What can Hyde HR Law do for my company?

The lawyers at Hyde HR Law are labour law experts. We are certified by the Law Society of Ontario, as Specialists in Labour Law. What have we done for our clients? We have stopped union organizing drives. We have prevented union certifications. We have represented our clients before the Ontario Labour Relations Board and the Canada Industrial Relations Board. We have extensive experience in collective bargaining on behalf of employers. We have fought hundreds of union grievances and arbitrations. We provide employer strategy, advice and representation in all labour law matters. Contact us today.

Labour Arbitrations

Labour arbitration is the dispute settling process in a unionized workplace. Labour arbitration can be used to resolve union grievances, contested policies, or for the negotiation of a new collective agreement.

Collective Bargaining

Collective agreements are fairly complex, and an inexpertly drafted agreement can significantly increase the cost of doing business. During collective bargaining negotiations, employers must consider every facet of employee relations for years to come.

Construction Labour

Construction labour law is more complicated and rule-driven than any other industry in the province. In Ontario, construction labour law is characterized by divisions based on sector, craft, and geographical area, as well as collective agreements that automatically apply to newly certified employers.

Transportation Labour

Labour law in the transportation sector is highly specialized. Either provincial or federal law can apply, depending on the exact nature of the work. Employers may also have certain rights to conduct drug and alcohol testing on employees. Expert legal advice is critical for companies who operate in this industry.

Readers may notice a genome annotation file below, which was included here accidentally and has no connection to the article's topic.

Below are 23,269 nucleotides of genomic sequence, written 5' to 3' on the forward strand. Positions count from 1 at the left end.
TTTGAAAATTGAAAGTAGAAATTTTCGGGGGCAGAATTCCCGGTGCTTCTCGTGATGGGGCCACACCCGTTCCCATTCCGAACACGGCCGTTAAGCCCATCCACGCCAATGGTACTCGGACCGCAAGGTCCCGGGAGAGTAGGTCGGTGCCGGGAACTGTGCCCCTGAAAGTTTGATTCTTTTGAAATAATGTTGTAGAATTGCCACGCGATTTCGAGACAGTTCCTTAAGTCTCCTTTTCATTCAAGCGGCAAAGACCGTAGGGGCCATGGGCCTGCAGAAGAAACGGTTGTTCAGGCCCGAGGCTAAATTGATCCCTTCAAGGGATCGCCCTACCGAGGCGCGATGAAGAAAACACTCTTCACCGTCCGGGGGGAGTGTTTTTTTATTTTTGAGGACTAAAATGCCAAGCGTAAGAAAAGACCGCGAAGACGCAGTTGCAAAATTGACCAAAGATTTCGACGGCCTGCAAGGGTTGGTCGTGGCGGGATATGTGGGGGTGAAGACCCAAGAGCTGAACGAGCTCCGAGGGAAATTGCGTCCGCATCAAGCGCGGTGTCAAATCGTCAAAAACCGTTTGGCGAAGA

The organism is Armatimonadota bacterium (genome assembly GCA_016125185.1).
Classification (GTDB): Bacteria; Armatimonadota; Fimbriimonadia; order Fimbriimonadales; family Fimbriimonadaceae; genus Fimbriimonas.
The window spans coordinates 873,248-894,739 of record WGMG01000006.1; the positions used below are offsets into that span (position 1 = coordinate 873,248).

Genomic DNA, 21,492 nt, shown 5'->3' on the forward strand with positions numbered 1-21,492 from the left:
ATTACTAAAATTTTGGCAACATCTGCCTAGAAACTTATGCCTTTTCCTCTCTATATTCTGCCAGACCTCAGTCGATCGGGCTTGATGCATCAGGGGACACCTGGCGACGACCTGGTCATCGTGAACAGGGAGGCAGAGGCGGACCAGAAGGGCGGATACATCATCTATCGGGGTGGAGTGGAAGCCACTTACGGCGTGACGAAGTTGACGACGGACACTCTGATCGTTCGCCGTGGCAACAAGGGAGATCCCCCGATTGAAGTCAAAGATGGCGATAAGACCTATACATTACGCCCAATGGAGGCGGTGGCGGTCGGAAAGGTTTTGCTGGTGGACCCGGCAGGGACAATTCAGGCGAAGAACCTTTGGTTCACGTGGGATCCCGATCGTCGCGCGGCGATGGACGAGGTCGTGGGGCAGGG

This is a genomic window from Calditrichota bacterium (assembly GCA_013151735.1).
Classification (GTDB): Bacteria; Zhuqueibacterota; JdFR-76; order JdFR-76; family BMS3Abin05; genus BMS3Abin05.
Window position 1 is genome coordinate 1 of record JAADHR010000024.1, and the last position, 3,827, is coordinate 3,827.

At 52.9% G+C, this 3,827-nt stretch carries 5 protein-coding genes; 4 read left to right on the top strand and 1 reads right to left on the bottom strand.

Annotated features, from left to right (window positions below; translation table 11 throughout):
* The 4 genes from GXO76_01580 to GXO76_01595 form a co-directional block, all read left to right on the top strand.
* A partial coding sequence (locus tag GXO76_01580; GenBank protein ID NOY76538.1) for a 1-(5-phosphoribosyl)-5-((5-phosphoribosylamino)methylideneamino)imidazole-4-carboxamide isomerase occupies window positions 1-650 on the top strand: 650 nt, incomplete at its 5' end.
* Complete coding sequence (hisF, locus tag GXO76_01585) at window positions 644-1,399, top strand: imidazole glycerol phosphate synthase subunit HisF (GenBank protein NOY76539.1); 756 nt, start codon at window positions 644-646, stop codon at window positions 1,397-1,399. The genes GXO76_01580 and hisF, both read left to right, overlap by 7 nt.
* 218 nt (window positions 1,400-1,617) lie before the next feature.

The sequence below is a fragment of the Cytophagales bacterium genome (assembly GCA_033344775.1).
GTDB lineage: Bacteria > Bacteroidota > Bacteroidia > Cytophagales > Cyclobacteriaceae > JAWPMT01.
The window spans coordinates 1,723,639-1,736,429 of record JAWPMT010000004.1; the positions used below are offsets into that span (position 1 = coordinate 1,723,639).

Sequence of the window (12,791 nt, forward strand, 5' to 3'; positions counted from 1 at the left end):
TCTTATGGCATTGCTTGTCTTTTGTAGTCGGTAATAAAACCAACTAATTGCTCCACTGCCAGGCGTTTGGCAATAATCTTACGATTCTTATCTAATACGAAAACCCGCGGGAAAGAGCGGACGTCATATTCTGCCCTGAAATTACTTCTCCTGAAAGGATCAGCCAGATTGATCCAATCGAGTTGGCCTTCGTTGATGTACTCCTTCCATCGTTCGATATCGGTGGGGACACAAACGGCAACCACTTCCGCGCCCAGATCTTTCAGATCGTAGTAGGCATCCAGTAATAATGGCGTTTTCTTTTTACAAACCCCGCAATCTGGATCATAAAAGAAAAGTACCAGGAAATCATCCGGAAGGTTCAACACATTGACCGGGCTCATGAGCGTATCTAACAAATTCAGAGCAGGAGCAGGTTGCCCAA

Aviation Labour

Labour law in the aviation sector largely falls under federal jurisdiction. Aviation labour law expertise requires an understanding of how the aviation sector works, together with a detailed knowledge of federal standards and jurisprudence.

Union Avoidance

Keeping your workplace union-free requires careful and strategic planning long before any union organizing drive even begins. One wrong move in the course of a union drive can lead to your business becoming automatically certified.

Defence to Union Grievances

A union grievance constitutes a ‘dispute’ under a collective bargaining agreement. Unions often seek to extend their power by filing grievances. Employers should always respond, with the help of a qualified labour lawyer.

Applications for Certification

Applications for Certification are, at the end of the day, decided by employees. However, employers have certain rights to participate in these matters, which can often make the difference between becoming certified or remaining union-free.

Termination of Bargaining Rights

Termination of Bargaining Rights, also known as “decertification”, occurs when employees no longer wish to be represented by their union. Any hint of employer influence during decertification can thwart the entire process.

Unfair Labour Practice Complaints

Employers have the right to communicate with employees about unionization – even in the course of a union organizing campaign. Employers cannot, however, use coercion, threats, intimidation, promises, or undue influence to turn employees against the union, or else risk an Unfair Labour Practice (ULP) complaint.